Warren Buffett Reveals: How to Legally Steal

money

Life isn’t fair.

When you did something wrong, you got into trouble. But when the teacher’s pet did something wrong, she got away with it.

When you busted your butt in college, you got a $15 per hour job for all your hard work. But when the rich kid slacked off all the way to graduation, he got hooked up with a six-figure job.

When you worked hard and paid your dues, you got diddly-squat. But the lazy, two-faced boss got all the credit.

Few people complain in a meritocracy. If everyone’s reward was based upon how well he performed, that’s fine. But you don’t live in a meritocracy.

That is why the US government shuts down and still gets paid.

That is why CEOs could tank a company and still get $300,000 a day in severance.

That is why bankers got lavish bonuses during the 2008 Great Recession (funded by taxpayer money), but regular Joes got kicked out of their houses.

But that’s not the worst of it.

Wall Street legally steals 20% of what Main Street makes — by charging a hefty fee to “help” you, while providing minimal value in reality. (Some may even argue that the value is negative, especially if you take the economic crashes and bailout money into account.)

Warren Buffett explains what Wall Street does, in his annual report (with my emphasis in bold) …

Indeed, owners must earn less than their businesses earn because of “frictional” costs. And that’s my point: These costs are now being incurred in amounts that will cause shareholders to earn far less than they historically have.

To understand how this toll has ballooned, imagine for a moment that all American corporations are, and always will be, owned by a single family. We’ll call them the Gotrocks. After paying taxes on dividends, this family — generation after generation — becomes richer by the aggregate amount earned by its companies. Today that amount is about $700 billion annually. Naturally, the family spends some of these dollars. But the portion it saves steadily compounds for its benefit. In the Gotrocks household everyone grows wealthier at the same pace, and all is harmonious.

But let’s now assume that a few fast-talking Helpers approach the family and persuade each of its members to try to outsmart his relatives by buying certain of their holdings and selling them certain others. The Helpers — for a fee, of course — obligingly agree to handle these transactions. The Gotrocks still own all of corporate America; the trades just rearrange who owns what. So the family’s annual gain in wealth diminishes, equaling the earnings of American business minus commissions paid. The more that family members trade, the smaller their share of the pie and the larger the slice received by the Helpers. This fact is not lost upon these broker-Helpers: Activity is their friend and, in a wide variety of ways, they urge it on.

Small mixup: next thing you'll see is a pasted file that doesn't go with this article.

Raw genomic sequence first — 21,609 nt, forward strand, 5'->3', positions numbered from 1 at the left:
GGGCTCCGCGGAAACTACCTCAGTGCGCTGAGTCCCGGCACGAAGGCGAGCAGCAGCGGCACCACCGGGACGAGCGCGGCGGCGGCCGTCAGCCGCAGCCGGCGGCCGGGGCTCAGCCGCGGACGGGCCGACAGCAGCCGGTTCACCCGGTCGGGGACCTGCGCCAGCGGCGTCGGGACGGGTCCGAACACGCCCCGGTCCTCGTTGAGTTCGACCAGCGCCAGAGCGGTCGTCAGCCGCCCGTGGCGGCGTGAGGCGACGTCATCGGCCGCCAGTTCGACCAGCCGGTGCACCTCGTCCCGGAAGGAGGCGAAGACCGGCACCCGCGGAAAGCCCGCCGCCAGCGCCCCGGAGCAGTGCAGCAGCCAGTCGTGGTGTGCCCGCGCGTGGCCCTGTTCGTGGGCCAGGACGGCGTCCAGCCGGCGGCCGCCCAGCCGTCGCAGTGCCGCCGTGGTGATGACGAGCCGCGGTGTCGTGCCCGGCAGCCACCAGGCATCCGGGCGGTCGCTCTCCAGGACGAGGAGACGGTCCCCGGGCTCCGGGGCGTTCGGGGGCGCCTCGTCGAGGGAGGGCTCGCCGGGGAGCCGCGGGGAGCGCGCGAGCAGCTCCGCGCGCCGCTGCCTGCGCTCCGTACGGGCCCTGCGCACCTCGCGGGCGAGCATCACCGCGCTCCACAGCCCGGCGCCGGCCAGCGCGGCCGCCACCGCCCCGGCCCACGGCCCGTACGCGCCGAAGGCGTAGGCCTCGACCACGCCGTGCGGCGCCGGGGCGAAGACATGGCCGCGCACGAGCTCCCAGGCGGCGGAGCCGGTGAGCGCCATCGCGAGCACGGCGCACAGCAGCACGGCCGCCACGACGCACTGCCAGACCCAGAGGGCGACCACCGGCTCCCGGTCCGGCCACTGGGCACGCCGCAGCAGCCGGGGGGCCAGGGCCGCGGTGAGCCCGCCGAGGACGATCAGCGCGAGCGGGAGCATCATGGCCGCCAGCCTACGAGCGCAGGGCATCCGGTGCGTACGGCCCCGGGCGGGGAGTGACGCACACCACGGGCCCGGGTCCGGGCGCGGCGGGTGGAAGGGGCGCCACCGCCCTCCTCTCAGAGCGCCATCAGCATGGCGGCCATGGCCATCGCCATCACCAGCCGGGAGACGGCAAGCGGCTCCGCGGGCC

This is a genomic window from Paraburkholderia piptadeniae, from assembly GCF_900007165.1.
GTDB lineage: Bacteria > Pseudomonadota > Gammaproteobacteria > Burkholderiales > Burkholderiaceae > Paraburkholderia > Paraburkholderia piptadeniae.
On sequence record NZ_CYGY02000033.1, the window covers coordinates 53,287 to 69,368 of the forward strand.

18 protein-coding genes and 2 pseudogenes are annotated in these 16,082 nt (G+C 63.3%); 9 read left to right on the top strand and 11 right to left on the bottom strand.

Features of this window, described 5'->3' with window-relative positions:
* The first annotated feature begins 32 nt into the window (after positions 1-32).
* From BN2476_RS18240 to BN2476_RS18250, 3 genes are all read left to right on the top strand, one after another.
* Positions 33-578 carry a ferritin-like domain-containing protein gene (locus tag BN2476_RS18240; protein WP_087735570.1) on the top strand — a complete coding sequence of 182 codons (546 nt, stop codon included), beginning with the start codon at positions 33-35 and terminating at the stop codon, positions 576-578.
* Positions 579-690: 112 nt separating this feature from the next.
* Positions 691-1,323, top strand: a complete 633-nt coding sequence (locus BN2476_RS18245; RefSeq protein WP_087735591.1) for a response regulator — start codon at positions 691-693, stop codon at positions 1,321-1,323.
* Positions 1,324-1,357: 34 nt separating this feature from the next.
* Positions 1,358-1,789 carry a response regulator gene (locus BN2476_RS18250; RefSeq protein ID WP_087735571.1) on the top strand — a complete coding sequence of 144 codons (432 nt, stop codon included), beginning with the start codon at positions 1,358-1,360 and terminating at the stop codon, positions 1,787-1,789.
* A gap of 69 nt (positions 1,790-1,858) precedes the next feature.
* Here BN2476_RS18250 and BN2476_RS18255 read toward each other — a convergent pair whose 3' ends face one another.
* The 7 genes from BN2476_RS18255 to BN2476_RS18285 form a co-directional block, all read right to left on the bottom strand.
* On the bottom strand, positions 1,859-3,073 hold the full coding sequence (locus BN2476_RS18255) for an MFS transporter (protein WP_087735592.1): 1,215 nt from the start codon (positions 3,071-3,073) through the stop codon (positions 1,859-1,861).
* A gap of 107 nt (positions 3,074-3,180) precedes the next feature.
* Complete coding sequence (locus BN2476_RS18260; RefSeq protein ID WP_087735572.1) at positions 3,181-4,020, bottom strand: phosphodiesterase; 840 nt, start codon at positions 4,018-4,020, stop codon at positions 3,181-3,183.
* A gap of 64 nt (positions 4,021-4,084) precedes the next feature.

After a while, most of the family members realize that they are not doing so well at this new “beat-my-brother” game. Enter another set of Helpers. These newcomers explain to each member of the Gotrocks clan that by himself he’ll never outsmart the rest of the family. The suggested cure: “Hire a manager — yes, us — and get the job done professionally.” These manager-Helpers continue to use the broker-Helpers to execute trades; the managers may even increase their activity so as to permit the brokers to prosper still more. Overall, a bigger slice of the pie now goes to the two classes of Helpers.

The family’s disappointment grows. Each of its members is now employing professionals. Yet overall, the group’s finances have taken a turn for the worse. The solution? More help, of course.

It arrives in the form of financial planners and institutional consultants, who weigh in to advise the Gotrocks on selecting manager-Helpers. The befuddled family welcomes this assistance. By now its members know they can pick neither the right stocks nor the right stock-pickers. Why, one might ask, should they expect success in picking the right consultant? But this question does not occur to the Gotrocks, and the consultant-Helpers certainly don’t suggest it to them.